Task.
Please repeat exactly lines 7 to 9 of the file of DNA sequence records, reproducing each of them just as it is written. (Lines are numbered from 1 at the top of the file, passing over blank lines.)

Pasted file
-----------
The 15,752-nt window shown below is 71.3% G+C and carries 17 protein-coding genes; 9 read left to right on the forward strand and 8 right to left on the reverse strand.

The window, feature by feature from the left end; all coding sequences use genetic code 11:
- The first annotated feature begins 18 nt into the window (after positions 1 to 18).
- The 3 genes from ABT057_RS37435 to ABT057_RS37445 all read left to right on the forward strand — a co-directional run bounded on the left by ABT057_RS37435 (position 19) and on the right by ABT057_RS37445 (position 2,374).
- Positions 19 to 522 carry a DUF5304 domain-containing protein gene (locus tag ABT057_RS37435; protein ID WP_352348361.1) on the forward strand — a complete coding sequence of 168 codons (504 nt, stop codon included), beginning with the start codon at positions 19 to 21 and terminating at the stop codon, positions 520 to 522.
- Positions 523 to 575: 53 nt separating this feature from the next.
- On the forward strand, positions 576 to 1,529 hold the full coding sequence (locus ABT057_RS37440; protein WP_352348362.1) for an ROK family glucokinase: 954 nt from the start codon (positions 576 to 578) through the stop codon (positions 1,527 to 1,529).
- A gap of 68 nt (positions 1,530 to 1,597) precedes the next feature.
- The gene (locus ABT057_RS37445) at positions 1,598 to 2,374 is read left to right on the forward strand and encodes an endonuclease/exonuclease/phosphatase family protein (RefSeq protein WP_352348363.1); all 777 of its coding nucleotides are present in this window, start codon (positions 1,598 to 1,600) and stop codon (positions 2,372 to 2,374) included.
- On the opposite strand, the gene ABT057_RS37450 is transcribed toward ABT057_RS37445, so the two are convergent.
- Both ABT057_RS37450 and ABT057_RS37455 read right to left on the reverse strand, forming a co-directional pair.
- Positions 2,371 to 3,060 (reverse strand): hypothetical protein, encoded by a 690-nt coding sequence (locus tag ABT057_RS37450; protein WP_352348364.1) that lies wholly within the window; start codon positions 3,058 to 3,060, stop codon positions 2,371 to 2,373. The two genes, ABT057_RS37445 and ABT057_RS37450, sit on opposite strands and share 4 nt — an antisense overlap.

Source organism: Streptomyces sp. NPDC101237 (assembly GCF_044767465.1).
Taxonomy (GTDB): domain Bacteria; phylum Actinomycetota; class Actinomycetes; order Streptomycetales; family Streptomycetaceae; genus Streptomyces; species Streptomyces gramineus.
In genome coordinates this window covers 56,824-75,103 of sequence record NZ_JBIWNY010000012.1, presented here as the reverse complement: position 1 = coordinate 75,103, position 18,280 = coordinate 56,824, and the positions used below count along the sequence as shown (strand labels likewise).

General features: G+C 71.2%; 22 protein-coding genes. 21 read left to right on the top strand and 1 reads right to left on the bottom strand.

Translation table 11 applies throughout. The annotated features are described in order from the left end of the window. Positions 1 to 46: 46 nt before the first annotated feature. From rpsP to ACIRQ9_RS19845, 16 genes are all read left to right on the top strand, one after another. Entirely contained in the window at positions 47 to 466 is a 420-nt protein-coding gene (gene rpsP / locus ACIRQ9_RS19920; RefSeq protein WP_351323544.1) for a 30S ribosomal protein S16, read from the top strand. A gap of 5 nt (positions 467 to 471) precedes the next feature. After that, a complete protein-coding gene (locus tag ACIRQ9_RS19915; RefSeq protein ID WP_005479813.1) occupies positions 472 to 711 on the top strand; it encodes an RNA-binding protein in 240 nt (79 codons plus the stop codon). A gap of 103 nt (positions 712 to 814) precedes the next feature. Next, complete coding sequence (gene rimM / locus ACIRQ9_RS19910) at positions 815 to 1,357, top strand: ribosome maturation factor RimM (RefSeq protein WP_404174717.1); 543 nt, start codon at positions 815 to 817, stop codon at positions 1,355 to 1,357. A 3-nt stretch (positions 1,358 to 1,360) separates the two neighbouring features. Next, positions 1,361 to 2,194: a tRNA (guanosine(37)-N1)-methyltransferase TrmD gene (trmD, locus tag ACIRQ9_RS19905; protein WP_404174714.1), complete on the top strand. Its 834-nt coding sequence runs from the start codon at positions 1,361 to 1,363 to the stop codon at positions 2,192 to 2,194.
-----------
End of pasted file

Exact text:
- On the forward strand, positions 576 to 1,529 hold the full coding sequence (locus ABT057_RS37440; protein WP_352348362.1) for an ROK family glucokinase: 954 nt from the start codon (positions 576 to 578) through the stop codon (positions 1,527 to 1,529).
- A gap of 68 nt (positions 1,530 to 1,597) precedes the next feature.
- The gene (locus ABT057_RS37445) at positions 1,598 to 2,374 is read left to right on the forward strand and encodes an endonuclease/exonuclease/phosphatase family protein (RefSeq protein WP_352348363.1); all 777 of its coding nucleotides are present in this window, start codon (positions 1,598 to 1,600) and stop codon (positions 2,372 to 2,374) included.